The wisdom of elections

Most of us don’t want to run the City of Campbell River

Most of us don’t want to run the City of Campbell River.  We don’t want to go to the meetings, read the volumes of material, and engage in the endless discussions that are part and parcel of municipal politics.  Rather than do the work ourselves, we turn it over to others more willing than us, who are prepared to do the work of city councillors.  It is not an easy job, and they are entitled to our respect and courtesy.

We choose those who will undertake this work every three years at municipal elections, selecting the six most qualified from among those who are willing to stand for election.  We would be foolish to elect councillors on the basis of what they assert they will actually do, for we, and they, have no way to know the details of the challenges they will face during their three year terms.  Rather, we are wiser if we elect those who hold values consistent with our own.  By doing so we elect those who will make decisions in a manner consistent with that which we would in similar circumstances.

We elect six councillors, and each of us who votes is entitled to vote for six people.  It is a system that ensures that the council reflects the electoral wishes of the majority of those who vote.  At the last municipal election, four councillors sought re-election, and all four were re-elected.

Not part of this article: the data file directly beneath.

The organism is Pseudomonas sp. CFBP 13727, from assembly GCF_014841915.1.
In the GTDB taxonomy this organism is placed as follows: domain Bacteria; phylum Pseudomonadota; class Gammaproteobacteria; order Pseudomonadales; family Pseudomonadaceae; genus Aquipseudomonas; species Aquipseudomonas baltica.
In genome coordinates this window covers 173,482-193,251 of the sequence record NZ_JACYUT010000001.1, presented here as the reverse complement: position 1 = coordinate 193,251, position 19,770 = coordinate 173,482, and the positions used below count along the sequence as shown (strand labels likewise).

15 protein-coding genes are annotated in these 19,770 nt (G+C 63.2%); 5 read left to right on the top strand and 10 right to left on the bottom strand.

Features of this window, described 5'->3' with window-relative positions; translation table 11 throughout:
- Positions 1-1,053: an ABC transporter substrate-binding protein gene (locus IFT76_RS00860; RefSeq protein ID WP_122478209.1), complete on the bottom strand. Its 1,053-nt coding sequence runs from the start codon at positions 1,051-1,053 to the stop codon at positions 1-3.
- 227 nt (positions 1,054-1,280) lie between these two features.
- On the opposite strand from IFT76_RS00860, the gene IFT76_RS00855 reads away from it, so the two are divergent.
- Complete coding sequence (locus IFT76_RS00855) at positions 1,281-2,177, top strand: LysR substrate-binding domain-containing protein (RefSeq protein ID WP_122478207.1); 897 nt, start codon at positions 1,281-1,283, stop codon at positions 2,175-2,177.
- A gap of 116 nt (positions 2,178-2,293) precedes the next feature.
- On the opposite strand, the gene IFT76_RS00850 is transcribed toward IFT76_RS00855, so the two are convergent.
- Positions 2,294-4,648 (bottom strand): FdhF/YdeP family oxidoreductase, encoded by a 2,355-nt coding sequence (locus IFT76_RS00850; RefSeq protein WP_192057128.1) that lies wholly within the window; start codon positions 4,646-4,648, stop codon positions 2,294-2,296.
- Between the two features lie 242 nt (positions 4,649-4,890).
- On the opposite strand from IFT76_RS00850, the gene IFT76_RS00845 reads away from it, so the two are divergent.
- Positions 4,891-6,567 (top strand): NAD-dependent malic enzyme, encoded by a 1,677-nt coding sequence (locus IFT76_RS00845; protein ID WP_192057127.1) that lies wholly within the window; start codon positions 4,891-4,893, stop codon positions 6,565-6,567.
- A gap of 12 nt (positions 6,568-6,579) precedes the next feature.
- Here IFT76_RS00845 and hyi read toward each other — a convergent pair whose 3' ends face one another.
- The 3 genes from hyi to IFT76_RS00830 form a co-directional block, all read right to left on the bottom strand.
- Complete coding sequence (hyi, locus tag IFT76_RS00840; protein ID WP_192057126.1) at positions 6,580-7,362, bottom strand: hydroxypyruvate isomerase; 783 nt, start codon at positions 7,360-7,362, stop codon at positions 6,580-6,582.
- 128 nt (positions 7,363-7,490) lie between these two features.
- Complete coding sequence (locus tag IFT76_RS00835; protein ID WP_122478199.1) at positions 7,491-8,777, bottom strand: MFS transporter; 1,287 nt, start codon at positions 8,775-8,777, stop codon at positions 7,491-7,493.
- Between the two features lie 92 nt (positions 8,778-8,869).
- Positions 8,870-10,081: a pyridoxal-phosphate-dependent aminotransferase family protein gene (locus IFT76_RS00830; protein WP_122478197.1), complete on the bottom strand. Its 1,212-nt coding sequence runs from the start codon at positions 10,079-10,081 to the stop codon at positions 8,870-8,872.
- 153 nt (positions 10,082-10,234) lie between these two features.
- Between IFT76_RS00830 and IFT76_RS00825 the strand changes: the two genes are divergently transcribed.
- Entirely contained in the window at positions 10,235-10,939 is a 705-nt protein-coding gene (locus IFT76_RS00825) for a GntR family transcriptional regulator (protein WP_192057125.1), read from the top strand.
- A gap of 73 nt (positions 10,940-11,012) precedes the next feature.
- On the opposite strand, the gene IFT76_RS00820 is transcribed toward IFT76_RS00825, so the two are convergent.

Those four councillors are known to us and none of us can realistically state that we are surprised that they are acting in a manner consistent with their previous time on city council.  Contrary to the views expressed so eloquently by Mayor Jakeway when he stated that “Taxpayers are being screwed.” We are not.  The citizens of Campbell River are being represented by those selected by a majority of the voters, in a manner consistent with the values expressed and demonstrated by them.  That a vocal minority disagrees with their approach does not alter that.

Mayor Jakeway, on the other hand, was not elected by a majority of voters.  Less than 38 per cent of the voters voted for him.  A majority of voters, more than 54 per cent, voted for the two mayoralty candidates who had previously sat on city council.  In some places subsequent balloting is employed to ensure that the winner of an election has the support of the majority of the electorate.

One wonders if Mayor Jakeway would have been elected at all were such a system employed, but it matters not; we use the system we do, and Mayor Jakeway received the largest number of votes for Mayor.  As such, he is duly elected, and responsible to all of the citizens of Campbell River.

This is where Mayor Jakeway’s misunderstanding of his role is acute.  He states, “The responsibility of the mayor is to support the taxpayers who voted him in.”  He is wrong.  He is responsible to all of the citizens of Campbell River, including the majority of them who voted for other candidates for mayor, and for councillors who disagree with Mayor Jakeway.

There are political systems wherein a leader is beholden only to a minority of the population, but they are not called democracies.

Perhaps Mayor Jakeway is still finding his way in a new role.  Perhaps he has merely expressed himself hastily and did not mean the things he said.  One can only hope that with time, he will grow into the role of Mayor.  If not, it will be a long three years.

The Reverend David Fitzsimmons